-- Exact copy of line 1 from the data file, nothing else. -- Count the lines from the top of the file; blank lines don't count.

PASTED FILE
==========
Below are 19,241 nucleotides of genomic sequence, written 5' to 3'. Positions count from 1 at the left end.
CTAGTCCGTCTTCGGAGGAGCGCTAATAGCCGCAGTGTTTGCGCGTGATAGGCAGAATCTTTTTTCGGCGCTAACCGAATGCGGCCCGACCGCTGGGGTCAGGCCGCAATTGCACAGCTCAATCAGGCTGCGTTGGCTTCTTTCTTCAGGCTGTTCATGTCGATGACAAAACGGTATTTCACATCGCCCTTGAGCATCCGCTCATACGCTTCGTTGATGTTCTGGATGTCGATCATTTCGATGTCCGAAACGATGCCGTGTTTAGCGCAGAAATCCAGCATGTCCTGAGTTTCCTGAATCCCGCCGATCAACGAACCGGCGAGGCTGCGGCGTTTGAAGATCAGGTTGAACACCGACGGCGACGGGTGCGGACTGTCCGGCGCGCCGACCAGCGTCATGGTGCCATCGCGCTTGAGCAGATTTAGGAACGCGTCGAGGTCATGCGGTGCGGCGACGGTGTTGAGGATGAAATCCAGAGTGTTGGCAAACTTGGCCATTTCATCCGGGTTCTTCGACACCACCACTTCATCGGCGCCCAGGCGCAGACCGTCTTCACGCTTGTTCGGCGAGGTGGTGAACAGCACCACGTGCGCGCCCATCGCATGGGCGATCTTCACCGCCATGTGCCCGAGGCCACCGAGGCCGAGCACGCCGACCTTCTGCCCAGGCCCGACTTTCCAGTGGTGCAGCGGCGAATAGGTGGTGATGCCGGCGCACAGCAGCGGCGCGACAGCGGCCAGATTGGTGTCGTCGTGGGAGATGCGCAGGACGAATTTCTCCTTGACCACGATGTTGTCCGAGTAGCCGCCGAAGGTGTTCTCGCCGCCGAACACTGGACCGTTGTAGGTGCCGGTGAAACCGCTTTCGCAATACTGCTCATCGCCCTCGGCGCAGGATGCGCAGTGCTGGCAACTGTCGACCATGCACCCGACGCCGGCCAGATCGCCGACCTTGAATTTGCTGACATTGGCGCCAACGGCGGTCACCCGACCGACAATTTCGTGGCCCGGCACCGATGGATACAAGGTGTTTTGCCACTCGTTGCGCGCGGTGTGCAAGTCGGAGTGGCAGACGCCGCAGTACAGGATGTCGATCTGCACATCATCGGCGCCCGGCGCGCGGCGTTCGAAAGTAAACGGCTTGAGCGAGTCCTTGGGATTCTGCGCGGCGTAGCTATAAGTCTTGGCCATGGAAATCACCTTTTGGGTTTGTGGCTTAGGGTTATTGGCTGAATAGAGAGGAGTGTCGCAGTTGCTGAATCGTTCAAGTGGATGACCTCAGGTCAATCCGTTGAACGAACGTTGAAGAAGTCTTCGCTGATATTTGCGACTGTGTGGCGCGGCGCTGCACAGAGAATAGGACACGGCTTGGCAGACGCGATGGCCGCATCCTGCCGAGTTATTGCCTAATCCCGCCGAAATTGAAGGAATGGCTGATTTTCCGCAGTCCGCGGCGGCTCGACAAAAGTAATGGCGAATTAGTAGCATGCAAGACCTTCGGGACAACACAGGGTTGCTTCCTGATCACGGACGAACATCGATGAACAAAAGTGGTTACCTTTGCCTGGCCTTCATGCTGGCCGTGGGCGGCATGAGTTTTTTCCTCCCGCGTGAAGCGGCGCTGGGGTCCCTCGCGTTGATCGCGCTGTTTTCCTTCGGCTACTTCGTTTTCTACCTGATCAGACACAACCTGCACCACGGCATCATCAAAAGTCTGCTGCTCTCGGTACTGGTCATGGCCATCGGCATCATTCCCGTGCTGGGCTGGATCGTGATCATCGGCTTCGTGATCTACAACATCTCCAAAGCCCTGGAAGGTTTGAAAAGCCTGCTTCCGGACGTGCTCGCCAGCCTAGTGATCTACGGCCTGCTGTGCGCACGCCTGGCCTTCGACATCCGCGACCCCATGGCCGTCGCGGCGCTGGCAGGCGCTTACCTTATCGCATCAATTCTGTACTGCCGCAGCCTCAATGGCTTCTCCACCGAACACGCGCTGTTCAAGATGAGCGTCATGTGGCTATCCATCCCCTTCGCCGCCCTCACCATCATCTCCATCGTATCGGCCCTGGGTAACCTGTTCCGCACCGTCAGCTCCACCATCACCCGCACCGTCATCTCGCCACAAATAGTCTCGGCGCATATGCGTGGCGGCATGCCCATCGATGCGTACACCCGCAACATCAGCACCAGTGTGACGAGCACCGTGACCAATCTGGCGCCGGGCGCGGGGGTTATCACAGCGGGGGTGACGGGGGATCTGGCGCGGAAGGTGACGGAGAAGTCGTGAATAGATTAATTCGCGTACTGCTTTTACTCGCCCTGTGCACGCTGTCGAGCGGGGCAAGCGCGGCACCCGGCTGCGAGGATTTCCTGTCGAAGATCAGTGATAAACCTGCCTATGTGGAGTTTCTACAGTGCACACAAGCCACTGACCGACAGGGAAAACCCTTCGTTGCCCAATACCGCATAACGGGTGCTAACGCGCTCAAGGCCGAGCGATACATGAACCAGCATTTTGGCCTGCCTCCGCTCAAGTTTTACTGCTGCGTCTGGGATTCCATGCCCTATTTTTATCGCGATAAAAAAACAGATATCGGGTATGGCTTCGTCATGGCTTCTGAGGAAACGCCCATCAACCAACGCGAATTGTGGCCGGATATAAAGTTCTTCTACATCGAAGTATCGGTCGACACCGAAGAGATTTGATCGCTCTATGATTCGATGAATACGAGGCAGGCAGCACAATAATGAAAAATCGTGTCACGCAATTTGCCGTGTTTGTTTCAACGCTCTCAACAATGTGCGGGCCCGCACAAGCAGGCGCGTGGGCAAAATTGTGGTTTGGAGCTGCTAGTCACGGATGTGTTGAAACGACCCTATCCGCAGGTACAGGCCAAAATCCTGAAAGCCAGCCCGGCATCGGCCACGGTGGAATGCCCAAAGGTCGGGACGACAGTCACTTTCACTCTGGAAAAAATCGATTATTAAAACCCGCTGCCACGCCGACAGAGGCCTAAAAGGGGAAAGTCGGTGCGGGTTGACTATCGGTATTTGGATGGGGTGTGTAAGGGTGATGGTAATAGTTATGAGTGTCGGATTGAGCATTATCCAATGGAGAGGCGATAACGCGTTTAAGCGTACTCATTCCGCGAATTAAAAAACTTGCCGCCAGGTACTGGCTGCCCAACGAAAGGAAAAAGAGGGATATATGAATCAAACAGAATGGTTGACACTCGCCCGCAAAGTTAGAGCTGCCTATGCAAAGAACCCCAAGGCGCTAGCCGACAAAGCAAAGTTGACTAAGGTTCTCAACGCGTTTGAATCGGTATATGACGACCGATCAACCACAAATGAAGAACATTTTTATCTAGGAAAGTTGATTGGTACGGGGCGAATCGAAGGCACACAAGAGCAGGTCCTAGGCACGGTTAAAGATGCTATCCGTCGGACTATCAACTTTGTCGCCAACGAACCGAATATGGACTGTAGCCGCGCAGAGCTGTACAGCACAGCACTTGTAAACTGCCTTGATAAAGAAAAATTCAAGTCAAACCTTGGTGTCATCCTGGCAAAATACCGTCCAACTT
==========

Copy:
Below are 19,241 nucleotides of genomic sequence, written 5' to 3'. Positions count from 1 at the left end.